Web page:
Assassin’s Creed Odyssey and the Power of Nostalgia

Reconnecting with enriching hobbies

James O'Connor
Mar 10 · 5 min read

In Mad Men’s first season finale, ‘The Wheel’, Don Draper famously sells the executives from Kodak on the power of nostalgia. Recalling the old Greek copywriter from his first job in advertising, Draper explains how he was told that “in Greek, ‘nostalgia’ literally means ‘the pain from an old wound’.” It’s a brilliant scene, made more powerful by the fact that Don is selling a specific idea, and in truth this translation is up for debate. The ‘pain’ part — algos — is about right, but nostos is meant to express a sort of homecoming. The term is thought to have originated in 1688 to describe a sort of severe homesickness. Algos is a word from the Homeric Greek, which is appropriate since Homer’s most famous work, The Odyssey, is all about Odysseus’ nostalgia for his homeland. As one of the first recorded texts, a story that is enthralling in its own right but which also serves as a de facto history listen about the history of narrative, The Odyssey is intrinsically tied to the concept of nostalgia, and the idea of missing something that feels like home.

In an early mission of last October’s Assassin’s Creed Odyssey, your character (Kassandra or Alexios, but everyone went with Kassandra, right?) is sent to scout out the ruins of Odysseus’ palace in Ithaka, just off the coast of Kephallonia — the same one he spends most of The Odyssey trying to return to. You’re sent to find the shroud of his wife Penelope, an early-game item that, as is so often the case with RPGs, you’ll treasure for a moment but fast abandon.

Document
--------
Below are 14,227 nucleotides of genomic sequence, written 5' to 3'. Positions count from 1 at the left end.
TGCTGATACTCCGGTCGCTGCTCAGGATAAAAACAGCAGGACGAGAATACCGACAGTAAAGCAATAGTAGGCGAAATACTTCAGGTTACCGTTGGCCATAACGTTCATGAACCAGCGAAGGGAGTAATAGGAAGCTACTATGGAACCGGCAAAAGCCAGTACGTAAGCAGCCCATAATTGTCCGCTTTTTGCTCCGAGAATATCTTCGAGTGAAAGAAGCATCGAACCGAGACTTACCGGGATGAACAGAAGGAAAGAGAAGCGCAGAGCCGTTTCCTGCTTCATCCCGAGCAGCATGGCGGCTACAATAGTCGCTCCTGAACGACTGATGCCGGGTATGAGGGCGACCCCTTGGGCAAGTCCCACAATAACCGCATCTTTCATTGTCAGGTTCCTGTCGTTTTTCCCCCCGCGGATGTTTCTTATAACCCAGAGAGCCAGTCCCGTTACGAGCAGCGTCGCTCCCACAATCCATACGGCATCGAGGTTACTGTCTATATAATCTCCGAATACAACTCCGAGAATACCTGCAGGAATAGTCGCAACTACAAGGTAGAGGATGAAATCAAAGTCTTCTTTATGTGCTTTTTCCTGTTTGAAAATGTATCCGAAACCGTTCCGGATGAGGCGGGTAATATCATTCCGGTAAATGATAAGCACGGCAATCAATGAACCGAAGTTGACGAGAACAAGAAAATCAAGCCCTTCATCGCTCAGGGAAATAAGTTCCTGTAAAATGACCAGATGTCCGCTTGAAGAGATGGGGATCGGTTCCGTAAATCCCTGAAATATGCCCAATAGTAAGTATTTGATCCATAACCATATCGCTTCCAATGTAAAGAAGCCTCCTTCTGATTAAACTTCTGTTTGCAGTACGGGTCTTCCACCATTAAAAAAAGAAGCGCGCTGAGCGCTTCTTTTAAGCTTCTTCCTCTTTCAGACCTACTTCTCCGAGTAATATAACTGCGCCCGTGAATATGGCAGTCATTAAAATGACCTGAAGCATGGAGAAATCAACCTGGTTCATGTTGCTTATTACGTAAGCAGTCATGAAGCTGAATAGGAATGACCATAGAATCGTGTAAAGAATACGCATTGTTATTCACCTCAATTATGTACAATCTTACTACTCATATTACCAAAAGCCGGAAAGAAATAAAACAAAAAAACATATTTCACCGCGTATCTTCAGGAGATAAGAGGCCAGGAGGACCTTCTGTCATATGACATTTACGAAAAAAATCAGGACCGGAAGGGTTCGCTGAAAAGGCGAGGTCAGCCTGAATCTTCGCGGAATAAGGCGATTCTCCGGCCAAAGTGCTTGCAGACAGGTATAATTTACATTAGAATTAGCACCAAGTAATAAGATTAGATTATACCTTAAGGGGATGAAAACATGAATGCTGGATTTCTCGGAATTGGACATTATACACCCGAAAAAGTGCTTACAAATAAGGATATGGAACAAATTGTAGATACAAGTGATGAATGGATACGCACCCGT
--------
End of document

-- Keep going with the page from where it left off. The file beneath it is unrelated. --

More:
Right out the gate, Assassin’s Creed Odyssey’s obvious goal is to hit the points of Greek history and mythology you’re most likely to be familiar with. At the very beginning of the game you’re thrust into the most famous battle of the Persian Wars, controlling Leonidas himself as he and the 300 Spartans prepare to dine in Hell. You don’t need to have studied the Greek classics to know what’s happening here: Zack Snyder’s adaptation of Frank Miller’s 300 grossed $456,068,181 worldwide, and, for all its numerous faults, it had great trailers full of scenes that have stuck around in the collective pop-cultural consciousness (This! Is! Sparta!). The early trip to the ruins of Odysseus’ palace — and a lot of what happens in the hours afterwards — is geared towards an audience that can, at least, say that they’ve heard of that thing, place or person.